Children of John and Ann Wigham

01. Jane Wigham

Children of John and Sarah Wigham

01. John Thomas Wigham

1832-09-19  b. 10 Salisbury Road, Edinburgh, Midlothian, Scotland birth digest (Scotland)
1841 with his family at Blawlowards (?), Logie, Perth, Scotland 1841 Scotland census
1851 of 10 Salisbury Road, Edinburgh, living with his family, cook, house maid, and gardener 1851 Scotland census


JOHN T. WIGHAM respectfully informs his Friends and the Public, that the above Establishment WILL BE OPENED on Saturday the 10th Instant, with a great Variety of PLAIN and FANCY BREAD, of a very superior Quality, and at a moderate Price. He guarantees that no Alum or any other deleterious Substance is used in its Manufacture.

J.T.W. will also have a large Assortment of PLAIN and FANCY BISCUITS, but the STEAM MACHINERY for this Department will not be complete for Two or Three Weeks.

J.T.W. having been engaged for several Years in the extensive Works of CARR and CO. of Carlisle, can recommend his Articles with some Degree of Confidence.

Newcastle Journal



JOHN T. WIGHAM solicits the Attention of the Public of Newcastle and Gateshead to the very superior Quality of his Bread, and which he is proud to say is unrivalled in the North of England, either for Whiteness or Sweetness.

These valuable Qualities are obtained by selecting from the Continents of both Europe and America the finest Descriptions of Flour, the beautiful Properties of which he is principally indebted for the extensive Patronage which his Bread has secured for him from all Classes. This Result is also party owing to the Yeast he uses, which is manufactured by himself, on the System adopted in Paris, which has so long been renowned for the Quality of its Bread, and which is so much more wholesome than that made from German Yeast.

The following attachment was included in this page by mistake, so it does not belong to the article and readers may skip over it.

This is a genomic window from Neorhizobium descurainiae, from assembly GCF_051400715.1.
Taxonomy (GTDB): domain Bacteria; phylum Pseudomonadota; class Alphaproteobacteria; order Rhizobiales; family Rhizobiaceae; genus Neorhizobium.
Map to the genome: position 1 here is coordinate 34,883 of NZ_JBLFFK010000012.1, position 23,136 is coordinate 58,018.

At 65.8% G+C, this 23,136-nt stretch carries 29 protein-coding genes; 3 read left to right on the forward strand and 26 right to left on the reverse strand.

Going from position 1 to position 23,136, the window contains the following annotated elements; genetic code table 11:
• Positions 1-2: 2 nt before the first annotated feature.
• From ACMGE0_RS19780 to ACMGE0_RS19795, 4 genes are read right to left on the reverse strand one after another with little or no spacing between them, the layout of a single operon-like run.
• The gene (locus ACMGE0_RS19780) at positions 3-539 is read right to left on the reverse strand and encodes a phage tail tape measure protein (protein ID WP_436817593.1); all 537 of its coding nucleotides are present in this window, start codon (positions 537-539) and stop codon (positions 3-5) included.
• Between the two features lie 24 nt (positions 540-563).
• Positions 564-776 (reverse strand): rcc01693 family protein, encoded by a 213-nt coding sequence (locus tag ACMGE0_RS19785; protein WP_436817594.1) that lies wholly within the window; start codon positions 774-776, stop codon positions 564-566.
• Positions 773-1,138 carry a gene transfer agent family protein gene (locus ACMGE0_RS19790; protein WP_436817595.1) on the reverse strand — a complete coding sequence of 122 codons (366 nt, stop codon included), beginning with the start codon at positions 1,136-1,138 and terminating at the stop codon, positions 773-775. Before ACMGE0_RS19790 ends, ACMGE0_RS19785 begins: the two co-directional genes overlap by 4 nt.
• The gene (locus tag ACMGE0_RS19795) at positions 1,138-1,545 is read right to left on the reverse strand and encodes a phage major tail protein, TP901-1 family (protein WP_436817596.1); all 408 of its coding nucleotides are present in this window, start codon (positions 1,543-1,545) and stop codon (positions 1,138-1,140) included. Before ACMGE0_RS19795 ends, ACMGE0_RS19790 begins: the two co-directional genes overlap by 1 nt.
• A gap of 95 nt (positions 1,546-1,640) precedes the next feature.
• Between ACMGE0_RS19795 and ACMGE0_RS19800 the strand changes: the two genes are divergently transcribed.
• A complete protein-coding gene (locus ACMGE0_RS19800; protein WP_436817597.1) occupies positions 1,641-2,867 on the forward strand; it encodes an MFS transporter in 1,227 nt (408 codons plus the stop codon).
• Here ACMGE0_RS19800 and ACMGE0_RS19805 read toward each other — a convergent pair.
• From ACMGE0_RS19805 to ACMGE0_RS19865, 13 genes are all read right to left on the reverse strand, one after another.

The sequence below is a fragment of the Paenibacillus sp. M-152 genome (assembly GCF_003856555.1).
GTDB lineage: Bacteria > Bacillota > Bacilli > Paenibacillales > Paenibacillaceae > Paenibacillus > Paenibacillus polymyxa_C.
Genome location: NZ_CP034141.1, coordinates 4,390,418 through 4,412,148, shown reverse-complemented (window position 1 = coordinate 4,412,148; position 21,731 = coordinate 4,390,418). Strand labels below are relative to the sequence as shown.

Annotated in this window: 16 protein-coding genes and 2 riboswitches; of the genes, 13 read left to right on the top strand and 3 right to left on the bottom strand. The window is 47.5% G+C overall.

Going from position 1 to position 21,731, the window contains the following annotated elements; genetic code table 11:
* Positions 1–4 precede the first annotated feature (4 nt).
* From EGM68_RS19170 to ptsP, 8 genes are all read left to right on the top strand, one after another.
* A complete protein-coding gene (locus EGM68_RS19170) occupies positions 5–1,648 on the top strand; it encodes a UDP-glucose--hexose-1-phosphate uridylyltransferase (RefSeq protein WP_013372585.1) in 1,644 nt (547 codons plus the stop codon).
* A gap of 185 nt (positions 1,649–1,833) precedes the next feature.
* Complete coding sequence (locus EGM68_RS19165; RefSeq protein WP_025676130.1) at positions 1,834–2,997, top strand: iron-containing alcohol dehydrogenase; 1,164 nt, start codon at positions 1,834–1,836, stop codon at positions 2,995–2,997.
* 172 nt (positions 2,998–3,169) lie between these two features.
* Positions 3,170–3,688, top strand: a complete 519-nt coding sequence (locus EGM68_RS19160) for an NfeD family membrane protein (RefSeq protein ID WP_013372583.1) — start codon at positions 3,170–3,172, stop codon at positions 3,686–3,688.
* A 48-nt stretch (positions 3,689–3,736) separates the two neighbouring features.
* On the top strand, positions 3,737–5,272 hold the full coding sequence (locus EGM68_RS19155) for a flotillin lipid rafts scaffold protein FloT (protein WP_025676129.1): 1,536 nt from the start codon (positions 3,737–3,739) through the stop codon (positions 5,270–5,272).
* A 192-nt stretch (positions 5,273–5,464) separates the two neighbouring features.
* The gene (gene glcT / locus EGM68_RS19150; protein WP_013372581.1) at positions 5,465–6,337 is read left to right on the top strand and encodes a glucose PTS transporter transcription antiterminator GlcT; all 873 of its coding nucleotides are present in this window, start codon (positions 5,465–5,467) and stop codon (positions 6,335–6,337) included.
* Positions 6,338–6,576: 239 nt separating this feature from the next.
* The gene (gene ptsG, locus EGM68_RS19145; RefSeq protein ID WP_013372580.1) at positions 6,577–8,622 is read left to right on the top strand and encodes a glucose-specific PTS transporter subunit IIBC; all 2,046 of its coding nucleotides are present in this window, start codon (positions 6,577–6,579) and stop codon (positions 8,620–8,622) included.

G.T.W. guarantees that no Alum, or any deleterious Substance is used in its manufacture.

J.T.W.'s BISCUITS will also be found well worthy of Attention, as they are made of the best Materials, and by new Machinery on the most approved Principles.

The extensive Demand he has had for his Soda Scones, Tea Cakes, Oat Cakes, &c., prove their great Superiority.

Newcastle Chronicle



CALLS the attention of the Public to the present Prices of his Bread:—

Very Best White Bread, 10½d per 4lb Loaf.

     Household do. (Seconds) 9d per       "          

     Household do. (Thirds) 8d per       "       

    Brown Bread           7d per       "

Guaranteed to be Sweet and free from Alum.

Flour, 3s 8d, 3s 6d, 3s 4d.


Newcastle Guardian and Tyne Mercury
1855-11 contributed £0.5.0 to the Highland Destitution Fund The Friend XIII


HAS much pleasure in bringing before the notice of the Public a new kind of BREAD which he has begun to make from INDIAN CORN FLOUR, and which, from its delicate Flavour and moderate Price (2d per lb), he can confidently recommend.

Indian Corn Flour, 2s per Stone.

Indian Meal (highly recommended for Cattle Feeding), 1s 8d per Stone.

Newcastle Guardian and Tyne Mercury

WANTED, a confidential PORTER & GATEKEEPER.—Apply to J.T. WIGHAM, 59, Northumberland Street, Newcastle.

Newcastle Guardian and Tyne Mercury
1856-08-14 at Newcastle Police Court: